Earnings of blue chip stocks had been driving the Dow higher all week long, but Travelers missed projections and Europe weighed on investors' minds, causing the index to tumble 120 points Friday. Some companies had their own problems to contend with, though, and managed to do even worse, plunging by double-digit percentages.
So let's see whether they had good reason to drop as sometimes panic-fueled declines can lead to excellent buying opportunities.
Yesterday's % Change
CAPS Rating (out of 5)
|Chipotle Mexican Grill (NYSE: CMG )
|Rambus (Nasdaq: RMBS )
|Advanced Micro Devices (NYSE: AMD )
Missed by a mile
Well, Travelers wasn't the only one having earnings issues as all three of our big losers on Friday also disappointed in that department. Advanced Micro Devices faced slack PC sales, underscoring just how hard the iPad is eating into its PC-driven business. Where analysts had been forecasting earnings of $0.07 a share, a slight miss to last year's $0.08, AMD came in at $0.06, saying international desktop processor sales were weak and anemic sales of notebooks were undercut by the overall soft consumer PC market.
Rambus didn't fare any better, as demand for memory chips weakened as well. After losing its collusion case against Micron (Nasdaq: MU ) and Hynix Semiconductor, Rambus' remaining business doesn't look healthy. And to make matters worse, 10% customer Elpida went bankrupt earlier this year -- only to have Micron move in to buy it!
An investment in Rambus is one that's going to require reduced expectations. While analysts are hopeful about its move into solid-state memory and the agreement it signed with Cooper Lighting, it's hard to see it garnering the same premiums as it did in the past. The LED market has been rough and tumble for Aixtron and others already plying their trade, so another entrant won't make the market any more conducive to earnings growth going forward.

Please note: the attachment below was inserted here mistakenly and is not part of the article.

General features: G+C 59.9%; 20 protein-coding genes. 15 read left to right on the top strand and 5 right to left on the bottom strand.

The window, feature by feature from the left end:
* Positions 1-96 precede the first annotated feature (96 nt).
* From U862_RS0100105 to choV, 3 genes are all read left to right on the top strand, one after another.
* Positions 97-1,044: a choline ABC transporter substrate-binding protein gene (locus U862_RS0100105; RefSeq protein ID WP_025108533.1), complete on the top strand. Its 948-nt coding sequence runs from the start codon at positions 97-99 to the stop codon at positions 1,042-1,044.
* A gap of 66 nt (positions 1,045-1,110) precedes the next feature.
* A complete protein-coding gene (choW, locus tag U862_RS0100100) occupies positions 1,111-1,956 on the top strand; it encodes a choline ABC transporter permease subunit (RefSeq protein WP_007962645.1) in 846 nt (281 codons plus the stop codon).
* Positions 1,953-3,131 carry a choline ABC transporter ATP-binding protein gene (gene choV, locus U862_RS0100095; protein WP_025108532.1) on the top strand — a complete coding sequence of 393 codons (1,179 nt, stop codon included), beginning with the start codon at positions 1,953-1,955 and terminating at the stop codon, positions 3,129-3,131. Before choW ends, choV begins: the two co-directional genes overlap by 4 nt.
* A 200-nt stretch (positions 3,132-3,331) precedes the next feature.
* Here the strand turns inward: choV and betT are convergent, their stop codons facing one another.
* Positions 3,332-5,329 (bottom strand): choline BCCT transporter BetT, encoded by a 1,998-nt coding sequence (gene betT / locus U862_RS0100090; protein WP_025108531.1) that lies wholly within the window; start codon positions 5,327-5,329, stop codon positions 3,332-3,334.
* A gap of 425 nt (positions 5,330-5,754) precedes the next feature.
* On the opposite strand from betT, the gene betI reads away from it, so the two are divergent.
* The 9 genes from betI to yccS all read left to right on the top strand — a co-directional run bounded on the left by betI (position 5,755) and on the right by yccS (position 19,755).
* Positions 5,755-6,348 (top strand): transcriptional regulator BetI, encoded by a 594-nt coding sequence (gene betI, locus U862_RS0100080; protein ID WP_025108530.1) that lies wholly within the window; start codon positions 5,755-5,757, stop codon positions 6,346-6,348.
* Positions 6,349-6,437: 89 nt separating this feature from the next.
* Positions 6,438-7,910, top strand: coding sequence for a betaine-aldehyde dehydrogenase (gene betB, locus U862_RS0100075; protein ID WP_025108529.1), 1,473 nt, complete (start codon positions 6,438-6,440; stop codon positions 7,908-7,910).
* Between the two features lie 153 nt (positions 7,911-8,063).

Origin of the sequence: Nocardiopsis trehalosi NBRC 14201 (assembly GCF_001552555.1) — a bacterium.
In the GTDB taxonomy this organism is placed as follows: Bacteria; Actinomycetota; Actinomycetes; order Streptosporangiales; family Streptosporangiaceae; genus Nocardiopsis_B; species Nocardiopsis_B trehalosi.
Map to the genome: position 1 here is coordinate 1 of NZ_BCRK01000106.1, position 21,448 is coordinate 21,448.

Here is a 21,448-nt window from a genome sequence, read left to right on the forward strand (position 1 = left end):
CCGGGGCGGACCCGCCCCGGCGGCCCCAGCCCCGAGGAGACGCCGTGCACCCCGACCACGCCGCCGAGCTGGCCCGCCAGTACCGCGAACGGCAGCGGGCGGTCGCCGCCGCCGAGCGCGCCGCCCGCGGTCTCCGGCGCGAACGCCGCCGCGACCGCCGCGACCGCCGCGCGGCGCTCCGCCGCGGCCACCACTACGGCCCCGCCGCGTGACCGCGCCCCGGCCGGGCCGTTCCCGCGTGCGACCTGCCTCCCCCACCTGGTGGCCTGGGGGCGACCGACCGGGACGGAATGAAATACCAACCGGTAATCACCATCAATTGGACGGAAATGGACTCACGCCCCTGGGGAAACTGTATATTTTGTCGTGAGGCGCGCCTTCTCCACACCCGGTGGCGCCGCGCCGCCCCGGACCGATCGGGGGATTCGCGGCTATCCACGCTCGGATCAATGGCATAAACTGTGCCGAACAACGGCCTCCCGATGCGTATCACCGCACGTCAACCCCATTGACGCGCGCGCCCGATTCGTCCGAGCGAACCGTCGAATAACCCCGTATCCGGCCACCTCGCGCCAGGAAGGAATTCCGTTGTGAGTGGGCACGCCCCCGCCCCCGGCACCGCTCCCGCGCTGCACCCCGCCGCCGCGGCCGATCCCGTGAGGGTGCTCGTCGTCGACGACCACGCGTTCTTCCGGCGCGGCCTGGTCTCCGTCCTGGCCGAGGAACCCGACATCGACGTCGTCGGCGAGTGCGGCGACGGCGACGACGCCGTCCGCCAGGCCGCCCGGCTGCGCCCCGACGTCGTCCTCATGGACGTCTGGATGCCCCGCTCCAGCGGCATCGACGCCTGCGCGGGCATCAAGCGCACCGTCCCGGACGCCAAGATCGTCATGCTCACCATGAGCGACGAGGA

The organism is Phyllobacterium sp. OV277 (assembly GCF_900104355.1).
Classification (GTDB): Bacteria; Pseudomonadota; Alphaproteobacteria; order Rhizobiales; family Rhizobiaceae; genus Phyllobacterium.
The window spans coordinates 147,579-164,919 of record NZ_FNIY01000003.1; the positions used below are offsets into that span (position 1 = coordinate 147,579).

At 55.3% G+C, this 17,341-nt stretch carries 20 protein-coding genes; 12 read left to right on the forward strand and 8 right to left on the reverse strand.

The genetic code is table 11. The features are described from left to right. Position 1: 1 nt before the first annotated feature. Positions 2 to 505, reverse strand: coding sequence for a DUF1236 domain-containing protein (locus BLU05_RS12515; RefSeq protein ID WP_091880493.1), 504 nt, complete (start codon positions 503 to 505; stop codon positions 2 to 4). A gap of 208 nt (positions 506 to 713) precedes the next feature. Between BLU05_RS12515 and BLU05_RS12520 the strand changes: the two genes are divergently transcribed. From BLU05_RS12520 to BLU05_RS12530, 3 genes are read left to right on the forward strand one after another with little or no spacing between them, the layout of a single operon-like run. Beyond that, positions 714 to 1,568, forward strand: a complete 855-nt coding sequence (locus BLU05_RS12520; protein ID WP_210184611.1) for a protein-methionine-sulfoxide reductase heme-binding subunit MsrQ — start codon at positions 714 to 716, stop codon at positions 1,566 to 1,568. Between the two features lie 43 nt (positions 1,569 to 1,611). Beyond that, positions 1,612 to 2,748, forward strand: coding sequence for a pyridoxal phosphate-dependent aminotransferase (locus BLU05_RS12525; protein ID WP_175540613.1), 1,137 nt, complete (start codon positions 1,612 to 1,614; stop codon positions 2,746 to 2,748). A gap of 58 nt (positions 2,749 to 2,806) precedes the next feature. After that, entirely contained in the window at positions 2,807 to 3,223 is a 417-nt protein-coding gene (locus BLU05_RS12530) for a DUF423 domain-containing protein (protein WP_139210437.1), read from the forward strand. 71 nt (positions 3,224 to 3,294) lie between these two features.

More bad news
Of course AMD didn't exactly provide any reason to hope the future would be any better either as it forecast third-quarter revenues would at best be 2% higher than last quarter but might actually fall as much as 4%. That puts the midpoint revenue target at around $1.4 billion, far enough below analyst estimates of $1.5 billion to cap an otherwise disappointing report.
The one hope is that some of the weakness is related to Microsoft's release of the Windows 8 OS this fall. PC purchasers may be holding off to get the latest iteration, so the fourth quarter may be much more robust than what people are currently expecting.
Despite a better performance by Intel (Nasdaq: INTC ) , the semiconductor industry faces challenging times, and a wave of consolidation may be approaching as evidenced by Micron's acquisition of Elpida. Tell me in the comments box below whether you think the problems AMD and Rambus face are worse than mere delayed purchases or a need to expand into new business.
With its incredible growth rates, Chipotle Mexican Grill had become an analyst and investor favorite, and had the competition jealously eyeing its success in the fast-casual dining segment. Yum! Brands' Taco Bell unit moved to emulate its rival, creating a more casual dining experience and bringing in celebrity chefs to spice up its menu. Wendy's and Burger King were also installing lounges while giving their menus a makeover.
But apparently the party's over as Chipotle's revenues grew "just" 21% in the quarter to $690 million, well below the $701 million analysts expected. With a drought burning up the Midwest, it was feared that profits would take a hit from rising food costs later in the year. Now analysts are downgrading the stock and Chipotle's taking down a few restaurant rivals with it, including Yum, Panera, and Texas Roadhouse.
Even after the big bite the market took out of the cantina, Chipotle is still trading just under 30 times expectations, which may mean it has further still to fall. Tell me below or on the Chipotle Mexican Grill CAPS page whether investors will get heartburn buying in at these lower levels.
Ready for a resurrection
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